“Latent Image” is a wonderful idea and outside how Janeway acts and the ultimate resolution to the story, it would be perfect. Janeway, who is usually very patient and reasonable, comes across throughout “Latent Image” as angry and (until her last scene with the Doctor) heartless where the Doctor is concerned. While there are moments where Janeway is within command prerogative with defining the Doctor’s accident as life-threatening and expressing a fear that discussing it might cause the problem again, she is impatient throughout. In fact, a pretty easy solution to much of the problem seems like it would be to tell the Doctor that he was caught in a programming loop because he encountered a choice that his programming could not resolve and that it resulted in the death of Ensign Jetal. With that information, it seems reasonable that the Doctor would stop his quest to look into the incident. And yet, Janeway and Paris keep the Doctor’s accident entirely obscured from him.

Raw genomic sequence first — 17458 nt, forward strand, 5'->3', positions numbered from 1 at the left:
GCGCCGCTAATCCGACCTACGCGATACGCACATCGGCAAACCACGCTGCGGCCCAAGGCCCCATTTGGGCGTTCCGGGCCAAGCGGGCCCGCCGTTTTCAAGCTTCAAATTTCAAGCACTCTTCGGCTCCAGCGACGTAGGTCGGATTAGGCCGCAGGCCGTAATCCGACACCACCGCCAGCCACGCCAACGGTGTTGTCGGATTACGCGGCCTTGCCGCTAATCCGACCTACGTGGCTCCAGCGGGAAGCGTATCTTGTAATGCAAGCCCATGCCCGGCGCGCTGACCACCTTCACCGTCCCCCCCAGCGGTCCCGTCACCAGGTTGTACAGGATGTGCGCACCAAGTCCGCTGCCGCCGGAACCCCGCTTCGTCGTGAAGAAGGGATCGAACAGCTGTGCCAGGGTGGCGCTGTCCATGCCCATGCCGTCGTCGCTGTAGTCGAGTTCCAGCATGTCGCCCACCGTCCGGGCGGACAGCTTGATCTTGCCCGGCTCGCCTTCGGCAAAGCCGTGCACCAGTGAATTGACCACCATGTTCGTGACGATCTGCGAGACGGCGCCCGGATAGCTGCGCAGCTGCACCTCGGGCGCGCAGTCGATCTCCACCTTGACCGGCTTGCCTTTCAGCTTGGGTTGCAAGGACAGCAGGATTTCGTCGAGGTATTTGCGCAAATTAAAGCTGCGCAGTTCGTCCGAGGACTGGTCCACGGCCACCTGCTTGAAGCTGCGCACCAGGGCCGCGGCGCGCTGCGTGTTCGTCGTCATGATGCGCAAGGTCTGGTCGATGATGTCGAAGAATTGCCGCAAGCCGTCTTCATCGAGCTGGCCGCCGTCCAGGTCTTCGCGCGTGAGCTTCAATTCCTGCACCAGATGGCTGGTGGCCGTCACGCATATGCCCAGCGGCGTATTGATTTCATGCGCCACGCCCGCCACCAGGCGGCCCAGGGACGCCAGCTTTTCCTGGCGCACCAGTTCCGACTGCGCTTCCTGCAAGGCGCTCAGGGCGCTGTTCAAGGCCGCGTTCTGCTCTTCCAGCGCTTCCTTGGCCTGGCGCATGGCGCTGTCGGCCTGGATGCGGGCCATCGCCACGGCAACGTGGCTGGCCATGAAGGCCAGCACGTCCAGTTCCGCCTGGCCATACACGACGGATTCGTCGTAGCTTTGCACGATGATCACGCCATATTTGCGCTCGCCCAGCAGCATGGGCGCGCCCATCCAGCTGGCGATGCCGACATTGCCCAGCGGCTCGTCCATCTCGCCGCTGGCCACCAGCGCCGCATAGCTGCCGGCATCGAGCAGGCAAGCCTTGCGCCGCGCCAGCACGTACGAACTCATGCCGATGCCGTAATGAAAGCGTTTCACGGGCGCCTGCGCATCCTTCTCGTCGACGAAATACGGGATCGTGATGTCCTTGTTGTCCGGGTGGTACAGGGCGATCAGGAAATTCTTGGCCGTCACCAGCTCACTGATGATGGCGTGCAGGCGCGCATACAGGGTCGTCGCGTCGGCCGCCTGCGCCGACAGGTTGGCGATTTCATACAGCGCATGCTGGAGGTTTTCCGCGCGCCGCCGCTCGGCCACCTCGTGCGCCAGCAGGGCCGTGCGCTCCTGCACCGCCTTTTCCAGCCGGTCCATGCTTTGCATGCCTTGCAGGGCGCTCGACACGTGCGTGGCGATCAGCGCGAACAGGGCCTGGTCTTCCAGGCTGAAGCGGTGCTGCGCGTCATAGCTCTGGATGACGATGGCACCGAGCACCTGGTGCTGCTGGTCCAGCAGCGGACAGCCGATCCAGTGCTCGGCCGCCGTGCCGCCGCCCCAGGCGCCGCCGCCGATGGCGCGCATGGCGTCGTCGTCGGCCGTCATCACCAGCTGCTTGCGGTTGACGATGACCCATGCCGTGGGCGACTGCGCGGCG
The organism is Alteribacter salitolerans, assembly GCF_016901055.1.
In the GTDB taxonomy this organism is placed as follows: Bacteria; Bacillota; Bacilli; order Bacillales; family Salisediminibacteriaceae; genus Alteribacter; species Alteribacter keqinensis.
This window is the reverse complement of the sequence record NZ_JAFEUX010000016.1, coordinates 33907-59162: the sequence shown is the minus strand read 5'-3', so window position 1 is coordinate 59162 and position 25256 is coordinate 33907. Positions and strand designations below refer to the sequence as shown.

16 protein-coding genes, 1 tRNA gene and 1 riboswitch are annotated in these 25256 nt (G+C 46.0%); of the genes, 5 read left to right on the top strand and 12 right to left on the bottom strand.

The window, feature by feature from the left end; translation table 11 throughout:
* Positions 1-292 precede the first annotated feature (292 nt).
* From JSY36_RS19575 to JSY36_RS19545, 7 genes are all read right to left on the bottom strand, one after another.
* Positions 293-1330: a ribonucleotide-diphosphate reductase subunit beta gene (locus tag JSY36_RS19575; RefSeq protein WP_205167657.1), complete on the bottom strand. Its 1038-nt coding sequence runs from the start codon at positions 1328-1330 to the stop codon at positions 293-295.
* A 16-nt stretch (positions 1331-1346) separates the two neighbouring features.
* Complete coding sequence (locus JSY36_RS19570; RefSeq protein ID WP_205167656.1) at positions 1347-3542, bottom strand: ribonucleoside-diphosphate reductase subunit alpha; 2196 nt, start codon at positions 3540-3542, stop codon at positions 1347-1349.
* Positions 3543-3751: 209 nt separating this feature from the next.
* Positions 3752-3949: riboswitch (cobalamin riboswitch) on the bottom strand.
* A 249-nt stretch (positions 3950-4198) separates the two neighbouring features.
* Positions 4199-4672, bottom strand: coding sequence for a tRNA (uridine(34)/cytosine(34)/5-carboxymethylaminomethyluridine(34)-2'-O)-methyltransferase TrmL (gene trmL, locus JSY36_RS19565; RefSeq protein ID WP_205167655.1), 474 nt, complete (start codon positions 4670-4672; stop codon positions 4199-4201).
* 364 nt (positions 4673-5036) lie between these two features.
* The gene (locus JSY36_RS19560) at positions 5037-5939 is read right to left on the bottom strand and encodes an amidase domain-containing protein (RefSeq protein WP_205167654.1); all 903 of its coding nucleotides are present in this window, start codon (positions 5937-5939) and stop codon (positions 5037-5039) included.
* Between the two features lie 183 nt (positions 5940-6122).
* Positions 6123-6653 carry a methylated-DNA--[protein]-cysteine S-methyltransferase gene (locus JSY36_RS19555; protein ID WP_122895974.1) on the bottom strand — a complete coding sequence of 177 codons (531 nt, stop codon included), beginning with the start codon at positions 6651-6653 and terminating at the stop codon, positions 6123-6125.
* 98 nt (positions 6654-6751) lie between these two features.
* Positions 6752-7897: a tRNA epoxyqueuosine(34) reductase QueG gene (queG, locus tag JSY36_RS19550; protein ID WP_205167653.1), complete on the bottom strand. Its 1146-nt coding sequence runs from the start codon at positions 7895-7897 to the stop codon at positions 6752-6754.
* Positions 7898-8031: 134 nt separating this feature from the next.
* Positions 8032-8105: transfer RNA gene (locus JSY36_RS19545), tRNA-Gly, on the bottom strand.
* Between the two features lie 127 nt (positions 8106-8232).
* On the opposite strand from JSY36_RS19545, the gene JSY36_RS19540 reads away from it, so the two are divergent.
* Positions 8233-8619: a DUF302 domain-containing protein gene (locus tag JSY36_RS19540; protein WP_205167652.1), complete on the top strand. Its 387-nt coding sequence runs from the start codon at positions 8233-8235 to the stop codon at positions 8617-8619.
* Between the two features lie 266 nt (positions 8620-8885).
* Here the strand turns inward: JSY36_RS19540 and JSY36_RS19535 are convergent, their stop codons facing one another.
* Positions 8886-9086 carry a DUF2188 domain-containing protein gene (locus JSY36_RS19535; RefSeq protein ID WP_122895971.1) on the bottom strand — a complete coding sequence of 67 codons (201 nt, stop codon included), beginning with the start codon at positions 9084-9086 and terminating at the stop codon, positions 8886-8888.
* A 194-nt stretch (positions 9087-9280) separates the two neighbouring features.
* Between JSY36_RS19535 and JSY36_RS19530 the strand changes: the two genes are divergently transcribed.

While usually, I am in favor of “spoiler alerts” even for older material like “Latent Image,” it ruins nothing for the viewer to know that the Doctor’s repressed memory involves him saving the life of Ensign Kim at the expense of the other ensign when both had an equal chance of survival. The other serious issue with “Latent Image” comes from its resolution, which is essentially a “wait it out” result. While that makes sense for people, it is a bit of a leap for a computer program. But worse than that – and I say that whenever I instantly see a solution that the characters in a work (and the writers) fail to see – there is a vastly easier solution to the Doctor’s problem. The Doctor cannot find any records of Ensign Jetal in the computer, despite the fact that she was a normal, viable, crewmember. The Doctor’s internal conflict comes from the fact that both Jetal and Kim had an equal chance of survival when he operated and he saved Harry Kim, ostensibly, because Kim was the Doctor’s friend. The instant, obvious, solution to the Doctor’s problem of getting stuck in a loop is to alter the odds. Providing the EMH with any new information that would indicate that Jetal did not have an equal chance of survival would resolve the conflict. Just like that. And while the Doctor’s visual memories of scans and such cannot be altered, it seems reasonable that if Tuvok and Janeway provided the Doctor with Jetal’s medical records indicating that she had, say, a heart condition, the Doctor would realize that he made the right medical decision in choosing Kim. That resolution, brought in at the very end, would not have robbed the episode of any of the emotional conflict or character work that the rest of the episode has and it would have prevented the Doctor’s life from being risked a second time. Rewatching the episode, it also does not make sense that they could not have delayed the problem in one of the two characters by putting them in the transporter buffer while the Doctor worked on the other one. C’est la vie.